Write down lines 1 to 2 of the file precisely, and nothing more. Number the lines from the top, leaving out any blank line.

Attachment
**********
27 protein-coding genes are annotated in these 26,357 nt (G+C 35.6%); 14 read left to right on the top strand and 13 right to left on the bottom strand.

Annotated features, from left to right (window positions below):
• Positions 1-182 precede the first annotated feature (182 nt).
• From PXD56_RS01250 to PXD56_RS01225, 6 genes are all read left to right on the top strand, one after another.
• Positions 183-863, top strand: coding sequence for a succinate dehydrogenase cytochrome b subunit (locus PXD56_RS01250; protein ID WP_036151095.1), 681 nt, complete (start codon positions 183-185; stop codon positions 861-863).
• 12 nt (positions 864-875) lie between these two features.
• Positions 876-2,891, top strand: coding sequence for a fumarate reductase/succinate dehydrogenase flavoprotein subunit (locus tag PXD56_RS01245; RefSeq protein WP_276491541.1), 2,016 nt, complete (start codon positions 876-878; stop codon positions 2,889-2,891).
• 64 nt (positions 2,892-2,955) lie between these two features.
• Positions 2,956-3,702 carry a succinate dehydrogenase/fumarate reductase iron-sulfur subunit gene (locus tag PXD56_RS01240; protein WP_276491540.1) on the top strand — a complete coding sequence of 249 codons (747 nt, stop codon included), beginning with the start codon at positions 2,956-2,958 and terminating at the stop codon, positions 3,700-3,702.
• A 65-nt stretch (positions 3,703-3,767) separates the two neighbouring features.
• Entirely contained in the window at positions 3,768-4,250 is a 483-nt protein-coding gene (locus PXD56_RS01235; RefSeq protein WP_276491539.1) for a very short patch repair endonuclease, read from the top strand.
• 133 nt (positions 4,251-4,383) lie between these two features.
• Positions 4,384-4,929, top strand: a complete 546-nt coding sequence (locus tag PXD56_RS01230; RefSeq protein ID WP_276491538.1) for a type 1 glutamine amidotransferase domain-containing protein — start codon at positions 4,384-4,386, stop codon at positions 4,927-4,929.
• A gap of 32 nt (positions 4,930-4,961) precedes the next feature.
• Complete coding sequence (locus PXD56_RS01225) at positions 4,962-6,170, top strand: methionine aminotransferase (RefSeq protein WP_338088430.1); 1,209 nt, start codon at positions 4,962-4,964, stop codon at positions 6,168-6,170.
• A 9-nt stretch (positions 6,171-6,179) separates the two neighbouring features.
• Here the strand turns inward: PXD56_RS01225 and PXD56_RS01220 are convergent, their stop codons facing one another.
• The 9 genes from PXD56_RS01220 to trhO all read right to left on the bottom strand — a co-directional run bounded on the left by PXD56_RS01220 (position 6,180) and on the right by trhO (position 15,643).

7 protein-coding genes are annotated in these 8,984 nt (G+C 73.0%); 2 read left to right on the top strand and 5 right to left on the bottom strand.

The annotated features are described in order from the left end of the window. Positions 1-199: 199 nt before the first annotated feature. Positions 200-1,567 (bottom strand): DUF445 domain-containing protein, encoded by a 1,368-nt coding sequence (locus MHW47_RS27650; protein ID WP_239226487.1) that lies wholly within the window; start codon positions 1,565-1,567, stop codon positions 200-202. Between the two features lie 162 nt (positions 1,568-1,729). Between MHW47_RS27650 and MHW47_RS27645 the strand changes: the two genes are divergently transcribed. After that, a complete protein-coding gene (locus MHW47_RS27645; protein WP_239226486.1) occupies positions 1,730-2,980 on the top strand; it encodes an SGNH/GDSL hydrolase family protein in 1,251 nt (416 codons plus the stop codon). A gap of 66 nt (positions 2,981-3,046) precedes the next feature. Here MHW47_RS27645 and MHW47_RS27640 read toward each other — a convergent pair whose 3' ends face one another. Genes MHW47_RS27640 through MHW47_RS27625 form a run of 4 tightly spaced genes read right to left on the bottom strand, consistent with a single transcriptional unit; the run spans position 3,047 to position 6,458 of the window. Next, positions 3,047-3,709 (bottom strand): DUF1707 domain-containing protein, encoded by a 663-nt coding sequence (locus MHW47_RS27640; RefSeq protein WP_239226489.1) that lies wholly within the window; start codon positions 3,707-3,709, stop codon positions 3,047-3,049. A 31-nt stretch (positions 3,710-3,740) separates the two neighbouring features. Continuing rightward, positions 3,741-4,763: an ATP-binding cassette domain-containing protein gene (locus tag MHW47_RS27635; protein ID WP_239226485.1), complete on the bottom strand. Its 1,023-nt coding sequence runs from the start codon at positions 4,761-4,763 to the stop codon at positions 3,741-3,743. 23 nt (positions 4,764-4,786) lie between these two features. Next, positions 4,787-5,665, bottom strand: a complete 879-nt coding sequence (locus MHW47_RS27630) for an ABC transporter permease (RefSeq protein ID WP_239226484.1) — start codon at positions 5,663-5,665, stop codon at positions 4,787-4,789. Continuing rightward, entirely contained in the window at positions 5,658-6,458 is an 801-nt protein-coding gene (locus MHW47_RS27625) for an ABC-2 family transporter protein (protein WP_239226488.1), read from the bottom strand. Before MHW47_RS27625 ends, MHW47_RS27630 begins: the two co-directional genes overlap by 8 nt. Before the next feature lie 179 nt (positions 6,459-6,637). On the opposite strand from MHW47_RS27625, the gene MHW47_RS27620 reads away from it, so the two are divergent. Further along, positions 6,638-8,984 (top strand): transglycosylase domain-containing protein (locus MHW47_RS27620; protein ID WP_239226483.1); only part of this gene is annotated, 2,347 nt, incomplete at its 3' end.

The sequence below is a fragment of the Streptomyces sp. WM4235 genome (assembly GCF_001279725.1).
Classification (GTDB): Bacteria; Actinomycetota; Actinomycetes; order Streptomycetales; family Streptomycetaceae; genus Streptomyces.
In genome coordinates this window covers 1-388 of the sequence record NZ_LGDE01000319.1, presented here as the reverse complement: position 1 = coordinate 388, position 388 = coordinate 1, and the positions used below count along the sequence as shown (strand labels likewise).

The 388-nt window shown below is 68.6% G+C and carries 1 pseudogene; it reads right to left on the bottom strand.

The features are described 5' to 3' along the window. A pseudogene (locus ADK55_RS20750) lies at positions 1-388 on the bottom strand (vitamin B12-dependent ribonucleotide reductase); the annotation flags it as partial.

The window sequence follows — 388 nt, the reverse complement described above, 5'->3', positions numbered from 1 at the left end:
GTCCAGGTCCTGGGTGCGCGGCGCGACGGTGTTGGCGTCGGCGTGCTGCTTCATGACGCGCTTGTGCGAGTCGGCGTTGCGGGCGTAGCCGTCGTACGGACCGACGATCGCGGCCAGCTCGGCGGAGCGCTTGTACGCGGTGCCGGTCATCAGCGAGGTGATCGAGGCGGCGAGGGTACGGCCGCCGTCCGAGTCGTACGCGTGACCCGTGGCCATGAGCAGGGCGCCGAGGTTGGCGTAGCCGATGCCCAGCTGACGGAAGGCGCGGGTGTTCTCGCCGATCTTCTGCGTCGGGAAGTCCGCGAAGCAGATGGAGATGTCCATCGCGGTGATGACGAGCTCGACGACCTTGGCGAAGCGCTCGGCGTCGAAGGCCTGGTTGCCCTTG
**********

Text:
27 protein-coding genes are annotated in these 26,357 nt (G+C 35.6%); 14 read left to right on the top strand and 13 right to left on the bottom strand.

Annotated features, from left to right (window positions below):